Intel Shows Off North Cape 4th Gen Ultrabook Reference Design



dsc01766 620x411 Intel Shows Off North Cape 4th Gen Ultrabook Reference Design




Hot on the heels of a year full of innovation for the Ultrabook category, at CES 2013 Intel is talking about their plans for their next gen of Ultrabooks, powered by 4th gen core processors – codenamed Haswell. Haswell is just a few months away, and it is the first product line that was designed from the ground up with touch and voice. To that effect, the 4th gen Ultrabooks will be required to have touch. Other features that you can expect in a 4th gen Ultrabook include all day battery life, even thinner and lighter designs, mandatory wireless display technology, built-in Intel Anti-theft technology, and Intel identity protection technology for having a more secure presence on the internet.

Intel even has a 4th gen Ultrabook Reference Design called Northcape on hand to show off. North Cape has a battery underneath the keyboard, as well as behind the display, for a total average battery life of up to 13 hours. The design also features a one finger detach mechanism for the keyboard. This 11.6″ form-factor weighs just over 800 grams – in a body just 10mm thick. Inside there is a Core i5 processor, sensors and accelerometers, plus the system is capable of a 13 hour battery life. But perhaps the most impressive aspect of this system stems from the fact that you can hit a button on it, and it’s 11.6″ display will increase to a full 13.3″ experience. Intel expects the price point for these systems to be around $799 – $899.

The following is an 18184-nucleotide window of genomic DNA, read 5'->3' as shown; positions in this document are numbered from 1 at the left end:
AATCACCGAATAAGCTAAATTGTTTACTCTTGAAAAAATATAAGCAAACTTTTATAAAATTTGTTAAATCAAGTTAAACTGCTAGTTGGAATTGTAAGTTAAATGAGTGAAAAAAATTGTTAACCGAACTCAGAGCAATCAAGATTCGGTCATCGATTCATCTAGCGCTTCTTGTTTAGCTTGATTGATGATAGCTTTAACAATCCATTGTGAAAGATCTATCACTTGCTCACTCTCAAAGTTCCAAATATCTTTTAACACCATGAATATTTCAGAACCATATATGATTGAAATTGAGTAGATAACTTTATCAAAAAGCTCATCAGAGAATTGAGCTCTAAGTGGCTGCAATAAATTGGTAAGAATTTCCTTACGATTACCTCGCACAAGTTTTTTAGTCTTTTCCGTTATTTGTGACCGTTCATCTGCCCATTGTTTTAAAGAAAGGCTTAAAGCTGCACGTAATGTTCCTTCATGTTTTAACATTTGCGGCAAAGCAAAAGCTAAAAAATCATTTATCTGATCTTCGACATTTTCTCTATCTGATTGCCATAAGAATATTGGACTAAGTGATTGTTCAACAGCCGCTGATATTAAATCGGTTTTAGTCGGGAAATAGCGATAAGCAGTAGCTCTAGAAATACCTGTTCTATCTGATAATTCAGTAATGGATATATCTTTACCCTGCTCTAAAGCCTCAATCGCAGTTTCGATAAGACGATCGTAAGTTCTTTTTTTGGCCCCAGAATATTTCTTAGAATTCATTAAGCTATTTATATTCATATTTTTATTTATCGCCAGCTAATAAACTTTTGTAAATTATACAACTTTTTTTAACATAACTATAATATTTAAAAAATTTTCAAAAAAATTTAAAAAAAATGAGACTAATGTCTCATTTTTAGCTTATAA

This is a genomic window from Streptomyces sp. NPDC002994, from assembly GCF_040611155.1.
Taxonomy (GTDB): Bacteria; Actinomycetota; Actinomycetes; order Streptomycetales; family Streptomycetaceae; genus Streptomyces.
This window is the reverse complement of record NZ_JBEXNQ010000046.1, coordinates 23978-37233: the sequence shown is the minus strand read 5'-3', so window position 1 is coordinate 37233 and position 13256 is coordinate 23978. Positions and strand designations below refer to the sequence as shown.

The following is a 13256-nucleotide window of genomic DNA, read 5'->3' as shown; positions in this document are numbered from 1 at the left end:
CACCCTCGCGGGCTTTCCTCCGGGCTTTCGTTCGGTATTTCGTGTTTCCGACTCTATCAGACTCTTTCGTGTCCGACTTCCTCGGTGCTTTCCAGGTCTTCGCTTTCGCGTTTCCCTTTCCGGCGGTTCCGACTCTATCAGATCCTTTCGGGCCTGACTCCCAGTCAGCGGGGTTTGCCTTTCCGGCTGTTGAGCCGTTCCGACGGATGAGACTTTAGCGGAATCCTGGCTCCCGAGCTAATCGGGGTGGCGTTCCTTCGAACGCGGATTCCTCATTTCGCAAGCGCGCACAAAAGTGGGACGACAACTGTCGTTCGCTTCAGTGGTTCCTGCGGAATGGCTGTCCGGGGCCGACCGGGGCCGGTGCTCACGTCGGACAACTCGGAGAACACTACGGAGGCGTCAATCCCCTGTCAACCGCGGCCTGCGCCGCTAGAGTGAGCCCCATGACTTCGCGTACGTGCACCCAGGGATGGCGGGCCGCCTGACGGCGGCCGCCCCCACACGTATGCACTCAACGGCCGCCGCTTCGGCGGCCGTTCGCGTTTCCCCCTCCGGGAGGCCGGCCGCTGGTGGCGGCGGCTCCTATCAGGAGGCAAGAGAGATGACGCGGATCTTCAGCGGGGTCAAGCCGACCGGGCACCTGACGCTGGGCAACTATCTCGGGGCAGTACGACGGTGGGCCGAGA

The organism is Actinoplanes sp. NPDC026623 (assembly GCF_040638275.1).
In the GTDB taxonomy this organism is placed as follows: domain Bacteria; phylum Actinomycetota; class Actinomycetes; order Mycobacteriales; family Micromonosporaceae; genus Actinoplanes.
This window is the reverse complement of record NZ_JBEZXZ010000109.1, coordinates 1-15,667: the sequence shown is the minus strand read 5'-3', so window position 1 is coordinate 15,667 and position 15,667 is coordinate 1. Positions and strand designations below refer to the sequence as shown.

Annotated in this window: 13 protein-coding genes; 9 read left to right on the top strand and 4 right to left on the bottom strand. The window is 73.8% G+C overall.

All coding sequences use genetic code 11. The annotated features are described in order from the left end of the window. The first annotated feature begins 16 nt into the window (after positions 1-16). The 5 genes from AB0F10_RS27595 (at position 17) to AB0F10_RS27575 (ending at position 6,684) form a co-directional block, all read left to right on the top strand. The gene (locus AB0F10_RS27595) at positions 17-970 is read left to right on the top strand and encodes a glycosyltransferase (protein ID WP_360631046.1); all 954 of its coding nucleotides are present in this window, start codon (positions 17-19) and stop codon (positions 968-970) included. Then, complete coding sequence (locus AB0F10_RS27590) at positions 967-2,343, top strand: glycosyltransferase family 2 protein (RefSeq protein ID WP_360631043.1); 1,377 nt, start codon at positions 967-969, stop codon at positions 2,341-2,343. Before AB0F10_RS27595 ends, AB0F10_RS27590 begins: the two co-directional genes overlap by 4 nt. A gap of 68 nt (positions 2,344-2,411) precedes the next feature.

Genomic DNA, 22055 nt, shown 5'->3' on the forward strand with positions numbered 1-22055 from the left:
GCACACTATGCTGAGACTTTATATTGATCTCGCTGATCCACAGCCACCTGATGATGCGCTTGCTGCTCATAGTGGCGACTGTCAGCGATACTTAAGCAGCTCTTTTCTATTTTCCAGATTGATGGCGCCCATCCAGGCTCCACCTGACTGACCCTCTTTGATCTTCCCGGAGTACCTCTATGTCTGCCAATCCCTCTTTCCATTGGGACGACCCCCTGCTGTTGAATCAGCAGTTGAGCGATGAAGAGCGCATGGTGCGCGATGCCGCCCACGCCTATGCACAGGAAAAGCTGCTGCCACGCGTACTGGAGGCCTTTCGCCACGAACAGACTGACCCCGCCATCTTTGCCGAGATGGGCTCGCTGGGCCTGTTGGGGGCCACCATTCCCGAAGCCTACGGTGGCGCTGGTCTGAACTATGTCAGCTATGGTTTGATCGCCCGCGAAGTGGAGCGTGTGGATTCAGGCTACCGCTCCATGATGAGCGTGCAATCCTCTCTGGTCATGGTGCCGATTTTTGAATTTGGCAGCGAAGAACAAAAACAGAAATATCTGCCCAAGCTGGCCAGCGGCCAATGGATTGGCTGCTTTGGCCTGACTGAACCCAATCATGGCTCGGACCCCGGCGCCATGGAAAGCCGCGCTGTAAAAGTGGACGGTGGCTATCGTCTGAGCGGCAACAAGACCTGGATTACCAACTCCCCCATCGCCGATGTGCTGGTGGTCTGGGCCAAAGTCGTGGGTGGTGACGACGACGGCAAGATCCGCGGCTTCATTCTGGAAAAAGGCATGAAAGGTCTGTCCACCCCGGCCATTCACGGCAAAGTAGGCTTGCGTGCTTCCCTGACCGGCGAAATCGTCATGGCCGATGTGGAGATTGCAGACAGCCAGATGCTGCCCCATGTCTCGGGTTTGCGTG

Intel also talked about the perceptual computing experience that they first introduced back at IDF 2012. The company is committed to developing their gesture control, face recognition features, and voice assistant features for the Ultrabook. On stage, they showed off some demos of perceptual computing in action. But the demo that really startled us the most, is where a user is able to find Waldo on a screen – simply by moving their eyes. With perceptual computing, the computer can track where eyes are looking on the screen. It seems that sooner than later, playing Where’s Waldo will never be the same again.

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